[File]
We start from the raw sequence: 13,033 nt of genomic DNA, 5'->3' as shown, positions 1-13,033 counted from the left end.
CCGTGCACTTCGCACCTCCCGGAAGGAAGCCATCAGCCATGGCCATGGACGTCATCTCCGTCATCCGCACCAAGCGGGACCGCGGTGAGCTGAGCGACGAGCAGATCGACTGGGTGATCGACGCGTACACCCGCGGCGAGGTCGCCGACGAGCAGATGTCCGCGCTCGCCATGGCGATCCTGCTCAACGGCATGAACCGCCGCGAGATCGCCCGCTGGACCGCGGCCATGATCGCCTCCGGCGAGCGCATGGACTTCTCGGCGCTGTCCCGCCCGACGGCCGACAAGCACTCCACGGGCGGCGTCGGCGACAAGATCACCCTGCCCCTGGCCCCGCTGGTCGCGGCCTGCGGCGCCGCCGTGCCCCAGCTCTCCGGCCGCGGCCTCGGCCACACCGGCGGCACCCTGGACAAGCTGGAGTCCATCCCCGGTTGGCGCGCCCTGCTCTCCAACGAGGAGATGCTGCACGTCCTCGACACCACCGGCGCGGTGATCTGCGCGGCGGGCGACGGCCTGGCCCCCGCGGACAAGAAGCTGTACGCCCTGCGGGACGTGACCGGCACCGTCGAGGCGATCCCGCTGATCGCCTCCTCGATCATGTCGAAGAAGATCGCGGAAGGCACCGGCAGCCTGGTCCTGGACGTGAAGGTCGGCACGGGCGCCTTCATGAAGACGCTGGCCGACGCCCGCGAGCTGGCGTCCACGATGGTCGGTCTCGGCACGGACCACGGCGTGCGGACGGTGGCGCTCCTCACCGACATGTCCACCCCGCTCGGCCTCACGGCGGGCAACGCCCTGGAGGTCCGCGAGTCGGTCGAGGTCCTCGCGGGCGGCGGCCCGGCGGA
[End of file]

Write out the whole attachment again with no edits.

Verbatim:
We start from the raw sequence: 13,033 nt of genomic DNA, 5'->3' as shown, positions 1-13,033 counted from the left end.
CCGTGCACTTCGCACCTCCCGGAAGGAAGCCATCAGCCATGGCCATGGACGTCATCTCCGTCATCCGCACCAAGCGGGACCGCGGTGAGCTGAGCGACGAGCAGATCGACTGGGTGATCGACGCGTACACCCGCGGCGAGGTCGCCGACGAGCAGATGTCCGCGCTCGCCATGGCGATCCTGCTCAACGGCATGAACCGCCGCGAGATCGCCCGCTGGACCGCGGCCATGATCGCCTCCGGCGAGCGCATGGACTTCTCGGCGCTGTCCCGCCCGACGGCCGACAAGCACTCCACGGGCGGCGTCGGCGACAAGATCACCCTGCCCCTGGCCCCGCTGGTCGCGGCCTGCGGCGCCGCCGTGCCCCAGCTCTCCGGCCGCGGCCTCGGCCACACCGGCGGCACCCTGGACAAGCTGGAGTCCATCCCCGGTTGGCGCGCCCTGCTCTCCAACGAGGAGATGCTGCACGTCCTCGACACCACCGGCGCGGTGATCTGCGCGGCGGGCGACGGCCTGGCCCCCGCGGACAAGAAGCTGTACGCCCTGCGGGACGTGACCGGCACCGTCGAGGCGATCCCGCTGATCGCCTCCTCGATCATGTCGAAGAAGATCGCGGAAGGCACCGGCAGCCTGGTCCTGGACGTGAAGGTCGGCACGGGCGCCTTCATGAAGACGCTGGCCGACGCCCGCGAGCTGGCGTCCACGATGGTCGGTCTCGGCACGGACCACGGCGTGCGGACGGTGGCGCTCCTCACCGACATGTCCACCCCGCTCGGCCTCACGGCGGGCAACGCCCTGGAGGTCCGCGAGTCGGTCGAGGTCCTCGCGGGCGGCGGCCCGGCGGA